Mary Evans to Cynthia Everett, April 6, 1870, Everett Family Papers, Newberry Library, Chicago, Illinois. Information about the Everett family comes from the Inventory to the Everett Family Papers, Newberry Library, Chicago, Ill. Many of the family papers are in Welsh and little scholarly attention has been paid to the family in English language publications, although several books and articles exist about them in Welsh.
 Cynthia Everett to Jennie Everett, November 22, 1869, Everett Family Papers, Newberry Library, Chicago, Illinois.
 Weisenfeld, “”Who Is Sufficient for These Things?,” 495.
 Cynthia Everett to Sarah Everett Pritchard, December 4, 1869, Everett Family Papers, Newberry Library, Chicago, Illinois.
 Cynthia Everett to Brother and Sister, December 25, 1869, Everett Family Papers, Newberry Library, Chicago, Illinois.
 Cynthia Everett to Mary Everett, January 31, 1870, Everett Family Papers, Newberry Library, Chicago, Illinois.
 Everett to Pritchard, December 4, 1869.
 Everett to Brother and Sister, December 25, 1869; Cynthia Everett to Elizabeth Everett, December 28, 1869, Everett Family Papers, Newberry Library, Chicago, Illinois.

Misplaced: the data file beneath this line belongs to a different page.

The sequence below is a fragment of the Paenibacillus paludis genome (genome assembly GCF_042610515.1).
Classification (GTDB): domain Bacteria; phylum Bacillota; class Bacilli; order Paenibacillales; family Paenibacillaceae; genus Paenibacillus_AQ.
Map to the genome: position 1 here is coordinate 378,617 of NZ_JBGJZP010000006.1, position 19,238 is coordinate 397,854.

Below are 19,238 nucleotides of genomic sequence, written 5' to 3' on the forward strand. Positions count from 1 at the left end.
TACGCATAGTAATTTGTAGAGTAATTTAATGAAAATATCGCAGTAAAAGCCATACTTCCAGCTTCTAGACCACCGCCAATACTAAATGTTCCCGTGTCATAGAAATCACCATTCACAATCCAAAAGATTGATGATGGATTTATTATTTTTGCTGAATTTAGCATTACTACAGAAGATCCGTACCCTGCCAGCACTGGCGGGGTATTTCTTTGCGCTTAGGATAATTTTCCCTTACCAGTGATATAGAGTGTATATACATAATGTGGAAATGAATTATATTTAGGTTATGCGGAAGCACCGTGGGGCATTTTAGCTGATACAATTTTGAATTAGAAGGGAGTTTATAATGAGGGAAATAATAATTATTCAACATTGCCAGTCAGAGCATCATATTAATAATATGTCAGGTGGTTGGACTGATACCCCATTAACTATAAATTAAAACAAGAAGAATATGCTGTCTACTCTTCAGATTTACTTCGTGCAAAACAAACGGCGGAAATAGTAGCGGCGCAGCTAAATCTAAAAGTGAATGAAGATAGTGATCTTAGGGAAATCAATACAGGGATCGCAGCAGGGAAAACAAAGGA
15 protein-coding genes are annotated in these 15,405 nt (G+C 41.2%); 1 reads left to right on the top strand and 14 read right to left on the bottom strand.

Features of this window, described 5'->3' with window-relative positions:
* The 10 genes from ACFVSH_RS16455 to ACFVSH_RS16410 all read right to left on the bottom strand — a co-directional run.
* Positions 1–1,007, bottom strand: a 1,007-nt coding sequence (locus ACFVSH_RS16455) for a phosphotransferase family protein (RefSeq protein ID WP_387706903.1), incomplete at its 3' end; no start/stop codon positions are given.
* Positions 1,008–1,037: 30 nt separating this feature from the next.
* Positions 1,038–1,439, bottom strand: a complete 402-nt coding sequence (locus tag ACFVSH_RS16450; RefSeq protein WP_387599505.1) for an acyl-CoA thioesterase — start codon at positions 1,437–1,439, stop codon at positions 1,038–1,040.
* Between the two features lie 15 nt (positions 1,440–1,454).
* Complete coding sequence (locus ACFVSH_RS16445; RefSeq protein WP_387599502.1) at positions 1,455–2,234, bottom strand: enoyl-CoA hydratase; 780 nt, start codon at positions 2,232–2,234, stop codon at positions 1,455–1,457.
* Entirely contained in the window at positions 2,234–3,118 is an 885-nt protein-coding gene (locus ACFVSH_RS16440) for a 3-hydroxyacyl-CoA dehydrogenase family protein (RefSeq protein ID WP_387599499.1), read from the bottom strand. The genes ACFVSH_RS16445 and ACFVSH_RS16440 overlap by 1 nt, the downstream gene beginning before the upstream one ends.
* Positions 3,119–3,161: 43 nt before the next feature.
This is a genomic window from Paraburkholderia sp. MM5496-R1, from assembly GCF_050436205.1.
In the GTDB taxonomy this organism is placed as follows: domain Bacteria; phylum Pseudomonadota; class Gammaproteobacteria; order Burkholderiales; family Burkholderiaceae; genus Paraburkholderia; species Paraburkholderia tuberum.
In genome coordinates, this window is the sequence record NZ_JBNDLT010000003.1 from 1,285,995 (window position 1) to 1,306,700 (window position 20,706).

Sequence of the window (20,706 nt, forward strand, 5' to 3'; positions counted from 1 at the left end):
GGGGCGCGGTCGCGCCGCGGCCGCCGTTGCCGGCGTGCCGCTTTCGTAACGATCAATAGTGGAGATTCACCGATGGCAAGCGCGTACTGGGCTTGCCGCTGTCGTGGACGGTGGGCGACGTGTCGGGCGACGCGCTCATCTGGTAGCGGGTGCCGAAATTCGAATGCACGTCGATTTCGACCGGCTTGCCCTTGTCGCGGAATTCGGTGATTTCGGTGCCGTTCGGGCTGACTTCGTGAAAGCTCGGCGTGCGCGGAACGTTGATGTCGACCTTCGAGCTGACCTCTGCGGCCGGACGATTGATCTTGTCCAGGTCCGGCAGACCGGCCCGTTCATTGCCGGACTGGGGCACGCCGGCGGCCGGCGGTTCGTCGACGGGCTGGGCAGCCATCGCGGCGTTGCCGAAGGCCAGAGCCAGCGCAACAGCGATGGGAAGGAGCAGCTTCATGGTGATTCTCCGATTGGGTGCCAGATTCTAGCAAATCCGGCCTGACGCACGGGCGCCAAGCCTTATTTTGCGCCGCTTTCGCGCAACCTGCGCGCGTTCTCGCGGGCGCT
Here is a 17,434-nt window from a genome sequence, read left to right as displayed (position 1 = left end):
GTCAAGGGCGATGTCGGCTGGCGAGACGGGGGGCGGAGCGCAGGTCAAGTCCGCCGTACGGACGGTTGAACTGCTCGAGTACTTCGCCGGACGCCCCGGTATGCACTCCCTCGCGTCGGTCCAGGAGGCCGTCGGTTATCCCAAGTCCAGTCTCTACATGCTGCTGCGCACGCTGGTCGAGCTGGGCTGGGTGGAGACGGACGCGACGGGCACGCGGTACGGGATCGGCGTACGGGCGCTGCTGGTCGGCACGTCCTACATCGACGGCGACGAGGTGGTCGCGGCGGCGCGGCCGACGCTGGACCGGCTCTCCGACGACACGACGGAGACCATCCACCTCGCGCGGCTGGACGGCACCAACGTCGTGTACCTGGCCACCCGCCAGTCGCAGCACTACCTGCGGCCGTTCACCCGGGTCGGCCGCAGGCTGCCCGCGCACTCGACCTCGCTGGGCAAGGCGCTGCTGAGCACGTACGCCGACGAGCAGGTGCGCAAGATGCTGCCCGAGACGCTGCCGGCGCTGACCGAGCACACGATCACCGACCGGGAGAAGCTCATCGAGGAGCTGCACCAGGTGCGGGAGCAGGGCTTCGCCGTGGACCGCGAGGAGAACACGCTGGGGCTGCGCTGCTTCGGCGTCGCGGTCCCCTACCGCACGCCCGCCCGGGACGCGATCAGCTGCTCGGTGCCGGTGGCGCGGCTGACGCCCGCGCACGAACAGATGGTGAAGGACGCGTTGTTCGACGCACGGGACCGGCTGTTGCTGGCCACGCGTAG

“Norfolk City Records of the Select Council,” 1869, 186, Sargent Memorial Collection, Norfolk Public Library.
 Weisenfeld notes that the city’s teachers fell sick regularly and were sent home in the summer to avoid unhealthy conditions. Weisenfeld, “”Who Is Sufficient for These Things?,” 495.
 “Fault-Finding Females,” Norfolk Journal, November 24, 1869.
 “Colored Public Schools,” Norfolk Journal, January 8, 1870.
 Both articles were reprinted in “A Contrast: Our Colored Schools in Virginia,” The American Missionary 11, no. 7 (July 1867): 151–52.
 “Select Council Records,” 176–194; Thomas Henson, “Colored Schools,” Norfolk Journal, December 31, 1869.
 Cynthia Everett to Anna Everett, January 3, 1870, Everett Family Papers, Newberry Library, Chicago, Illinois.
 Cynthia Everett to Mary Everett, March 4, 1870, Everett Family Papers, Newberry Library, Chicago, Illinois; H. C. Percy, “History,” The American Missionary 15, no. 9 (September 1871): 197–99.